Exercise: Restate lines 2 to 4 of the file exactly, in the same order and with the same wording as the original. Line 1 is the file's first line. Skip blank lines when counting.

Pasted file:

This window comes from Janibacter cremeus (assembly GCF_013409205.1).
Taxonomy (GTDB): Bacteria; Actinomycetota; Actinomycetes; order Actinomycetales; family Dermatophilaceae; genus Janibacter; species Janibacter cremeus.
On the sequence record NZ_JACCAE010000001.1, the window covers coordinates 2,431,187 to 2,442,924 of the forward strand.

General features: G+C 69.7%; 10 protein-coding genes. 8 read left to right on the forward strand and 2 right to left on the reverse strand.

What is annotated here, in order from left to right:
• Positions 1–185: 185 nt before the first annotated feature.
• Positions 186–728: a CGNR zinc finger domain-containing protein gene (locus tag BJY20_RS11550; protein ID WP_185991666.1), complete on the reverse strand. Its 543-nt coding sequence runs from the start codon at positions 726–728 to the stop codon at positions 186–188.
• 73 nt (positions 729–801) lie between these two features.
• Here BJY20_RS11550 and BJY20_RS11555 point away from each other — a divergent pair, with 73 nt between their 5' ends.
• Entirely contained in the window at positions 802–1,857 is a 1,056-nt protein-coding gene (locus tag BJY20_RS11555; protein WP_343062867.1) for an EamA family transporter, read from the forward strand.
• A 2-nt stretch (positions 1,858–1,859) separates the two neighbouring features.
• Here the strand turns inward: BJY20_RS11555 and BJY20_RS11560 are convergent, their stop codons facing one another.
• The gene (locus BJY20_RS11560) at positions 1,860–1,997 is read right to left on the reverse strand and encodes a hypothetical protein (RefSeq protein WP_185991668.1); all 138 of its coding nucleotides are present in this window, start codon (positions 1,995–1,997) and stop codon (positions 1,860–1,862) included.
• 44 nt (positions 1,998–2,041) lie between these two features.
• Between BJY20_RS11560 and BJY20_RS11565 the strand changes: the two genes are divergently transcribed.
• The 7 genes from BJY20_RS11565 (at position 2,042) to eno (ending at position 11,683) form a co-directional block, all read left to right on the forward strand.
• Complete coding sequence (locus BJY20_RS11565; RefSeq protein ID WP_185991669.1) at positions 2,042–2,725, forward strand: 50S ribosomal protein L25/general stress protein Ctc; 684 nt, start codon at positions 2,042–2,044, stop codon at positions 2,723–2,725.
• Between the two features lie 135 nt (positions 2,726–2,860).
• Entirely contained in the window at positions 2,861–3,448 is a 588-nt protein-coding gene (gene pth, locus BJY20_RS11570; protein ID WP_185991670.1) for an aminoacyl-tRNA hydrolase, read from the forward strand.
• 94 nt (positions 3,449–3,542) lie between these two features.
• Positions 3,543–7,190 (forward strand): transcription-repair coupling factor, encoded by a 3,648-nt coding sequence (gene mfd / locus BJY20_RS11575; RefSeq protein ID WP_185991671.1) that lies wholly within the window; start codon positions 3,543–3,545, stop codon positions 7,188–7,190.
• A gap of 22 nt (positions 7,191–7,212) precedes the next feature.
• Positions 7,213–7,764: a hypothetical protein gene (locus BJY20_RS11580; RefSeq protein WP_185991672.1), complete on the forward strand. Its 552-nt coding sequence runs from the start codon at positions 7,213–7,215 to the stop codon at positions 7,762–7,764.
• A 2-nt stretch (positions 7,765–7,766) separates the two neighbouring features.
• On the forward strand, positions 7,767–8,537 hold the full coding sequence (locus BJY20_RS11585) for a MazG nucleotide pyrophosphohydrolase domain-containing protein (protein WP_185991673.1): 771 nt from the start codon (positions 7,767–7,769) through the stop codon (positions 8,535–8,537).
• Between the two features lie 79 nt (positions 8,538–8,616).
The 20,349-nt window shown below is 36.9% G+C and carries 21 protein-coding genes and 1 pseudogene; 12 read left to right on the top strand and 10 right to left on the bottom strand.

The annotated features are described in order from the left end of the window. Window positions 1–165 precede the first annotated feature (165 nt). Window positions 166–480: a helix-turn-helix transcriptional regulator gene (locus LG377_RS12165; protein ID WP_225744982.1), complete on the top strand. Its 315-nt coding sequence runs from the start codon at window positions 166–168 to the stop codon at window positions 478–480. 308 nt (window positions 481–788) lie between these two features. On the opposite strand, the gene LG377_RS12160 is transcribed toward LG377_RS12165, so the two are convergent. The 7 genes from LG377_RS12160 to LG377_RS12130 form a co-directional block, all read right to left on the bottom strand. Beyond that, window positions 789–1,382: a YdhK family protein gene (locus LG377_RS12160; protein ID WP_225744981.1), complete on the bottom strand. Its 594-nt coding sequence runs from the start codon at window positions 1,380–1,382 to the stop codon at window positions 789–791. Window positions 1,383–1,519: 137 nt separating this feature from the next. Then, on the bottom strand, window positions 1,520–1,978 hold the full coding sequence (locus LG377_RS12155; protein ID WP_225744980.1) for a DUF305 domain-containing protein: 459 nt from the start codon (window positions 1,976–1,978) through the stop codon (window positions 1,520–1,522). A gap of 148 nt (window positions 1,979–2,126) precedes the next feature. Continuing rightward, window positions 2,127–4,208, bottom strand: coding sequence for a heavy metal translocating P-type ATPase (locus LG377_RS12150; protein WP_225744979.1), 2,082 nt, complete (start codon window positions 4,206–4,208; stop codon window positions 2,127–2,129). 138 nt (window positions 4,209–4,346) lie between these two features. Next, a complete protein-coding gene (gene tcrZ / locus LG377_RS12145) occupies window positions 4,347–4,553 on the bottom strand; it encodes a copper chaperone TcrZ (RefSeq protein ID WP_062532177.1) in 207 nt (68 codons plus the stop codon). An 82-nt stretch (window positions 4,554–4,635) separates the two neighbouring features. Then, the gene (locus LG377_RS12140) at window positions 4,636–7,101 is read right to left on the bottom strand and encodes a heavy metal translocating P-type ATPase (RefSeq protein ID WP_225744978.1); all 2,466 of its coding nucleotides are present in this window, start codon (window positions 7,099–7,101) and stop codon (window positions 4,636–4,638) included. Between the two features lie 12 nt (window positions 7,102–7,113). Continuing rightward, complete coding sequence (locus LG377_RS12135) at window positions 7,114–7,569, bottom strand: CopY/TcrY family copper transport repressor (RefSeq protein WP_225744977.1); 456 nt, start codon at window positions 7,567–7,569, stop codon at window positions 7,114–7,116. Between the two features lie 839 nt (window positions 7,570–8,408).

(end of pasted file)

Taxonomy (GTDB): Bacteria; Actinomycetota; Actinomycetes; order Actinomycetales; family Dermatophilaceae; genus Janibacter; species Janibacter cremeus.
On the sequence record NZ_JACCAE010000001.1, the window covers coordinates 2,431,187 to 2,442,924 of the forward strand.

General features: G+C 69.7%; 10 protein-coding genes. 8 read left to right on the forward strand and 2 right to left on the reverse strand.